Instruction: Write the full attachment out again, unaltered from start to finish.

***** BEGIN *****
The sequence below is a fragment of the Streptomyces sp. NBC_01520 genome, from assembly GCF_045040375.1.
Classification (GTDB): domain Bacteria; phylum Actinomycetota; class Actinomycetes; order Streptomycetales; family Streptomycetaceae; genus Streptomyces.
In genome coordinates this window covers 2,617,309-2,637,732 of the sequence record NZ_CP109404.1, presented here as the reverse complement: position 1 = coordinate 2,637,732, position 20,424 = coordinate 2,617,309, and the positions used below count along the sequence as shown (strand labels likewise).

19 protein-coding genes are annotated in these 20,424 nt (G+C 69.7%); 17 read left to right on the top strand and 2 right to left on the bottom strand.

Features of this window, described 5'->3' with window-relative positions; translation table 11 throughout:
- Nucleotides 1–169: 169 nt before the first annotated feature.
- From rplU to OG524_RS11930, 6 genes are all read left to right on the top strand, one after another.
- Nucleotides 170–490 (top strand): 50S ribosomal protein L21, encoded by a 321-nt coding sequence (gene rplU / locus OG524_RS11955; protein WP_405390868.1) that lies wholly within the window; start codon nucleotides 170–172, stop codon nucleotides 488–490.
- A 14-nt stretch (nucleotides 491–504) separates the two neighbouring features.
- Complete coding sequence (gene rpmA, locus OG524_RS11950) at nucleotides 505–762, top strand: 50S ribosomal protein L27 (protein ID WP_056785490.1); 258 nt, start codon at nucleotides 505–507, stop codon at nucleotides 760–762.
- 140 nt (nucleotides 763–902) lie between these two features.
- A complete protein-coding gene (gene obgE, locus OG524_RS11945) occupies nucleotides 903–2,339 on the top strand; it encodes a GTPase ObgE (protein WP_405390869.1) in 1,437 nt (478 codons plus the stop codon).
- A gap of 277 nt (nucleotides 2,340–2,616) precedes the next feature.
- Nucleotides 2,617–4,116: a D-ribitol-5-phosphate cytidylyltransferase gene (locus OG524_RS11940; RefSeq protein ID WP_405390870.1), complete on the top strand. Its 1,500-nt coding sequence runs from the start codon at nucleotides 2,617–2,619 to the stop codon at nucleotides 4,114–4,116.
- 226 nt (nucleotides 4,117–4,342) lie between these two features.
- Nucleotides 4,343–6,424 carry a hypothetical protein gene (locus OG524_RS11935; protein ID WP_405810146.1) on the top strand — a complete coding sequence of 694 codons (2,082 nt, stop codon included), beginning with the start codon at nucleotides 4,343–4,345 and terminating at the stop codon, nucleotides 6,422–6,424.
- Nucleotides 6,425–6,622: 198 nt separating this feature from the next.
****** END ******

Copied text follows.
The sequence below is a fragment of the Streptomyces sp. NBC_01520 genome, from assembly GCF_045040375.1.
Classification (GTDB): domain Bacteria; phylum Actinomycetota; class Actinomycetes; order Streptomycetales; family Streptomycetaceae; genus Streptomyces.
In genome coordinates this window covers 2,617,309-2,637,732 of the sequence record NZ_CP109404.1, presented here as the reverse complement: position 1 = coordinate 2,637,732, position 20,424 = coordinate 2,617,309, and the positions used below count along the sequence as shown (strand labels likewise).

19 protein-coding genes are annotated in these 20,424 nt (G+C 69.7%); 17 read left to right on the top strand and 2 right to left on the bottom strand.

Features of this window, described 5'->3' with window-relative positions; translation table 11 throughout:
- Nucleotides 1–169: 169 nt before the first annotated feature.
- From rplU to OG524_RS11930, 6 genes are all read left to right on the top strand, one after another.
- Nucleotides 170–490 (top strand): 50S ribosomal protein L21, encoded by a 321-nt coding sequence (gene rplU / locus OG524_RS11955; protein WP_405390868.1) that lies wholly within the window; start codon nucleotides 170–172, stop codon nucleotides 488–490.
- A 14-nt stretch (nucleotides 491–504) separates the two neighbouring features.
- Complete coding sequence (gene rpmA, locus OG524_RS11950) at nucleotides 505–762, top strand: 50S ribosomal protein L27 (protein ID WP_056785490.1); 258 nt, start codon at nucleotides 505–507, stop codon at nucleotides 760–762.
- 140 nt (nucleotides 763–902) lie between these two features.
- A complete protein-coding gene (gene obgE, locus OG524_RS11945) occupies nucleotides 903–2,339 on the top strand; it encodes a GTPase ObgE (protein WP_405390869.1) in 1,437 nt (478 codons plus the stop codon).
- A gap of 277 nt (nucleotides 2,340–2,616) precedes the next feature.
- Nucleotides 2,617–4,116: a D-ribitol-5-phosphate cytidylyltransferase gene (locus OG524_RS11940; RefSeq protein ID WP_405390870.1), complete on the top strand. Its 1,500-nt coding sequence runs from the start codon at nucleotides 2,617–2,619 to the stop codon at nucleotides 4,114–4,116.
- 226 nt (nucleotides 4,117–4,342) lie between these two features.
- Nucleotides 4,343–6,424 carry a hypothetical protein gene (locus OG524_RS11935; protein ID WP_405810146.1) on the top strand — a complete coding sequence of 694 codons (2,082 nt, stop codon included), beginning with the start codon at nucleotides 4,343–4,345 and terminating at the stop codon, nucleotides 6,422–6,424.
- Nucleotides 6,425–6,622: 198 nt separating this feature from the next.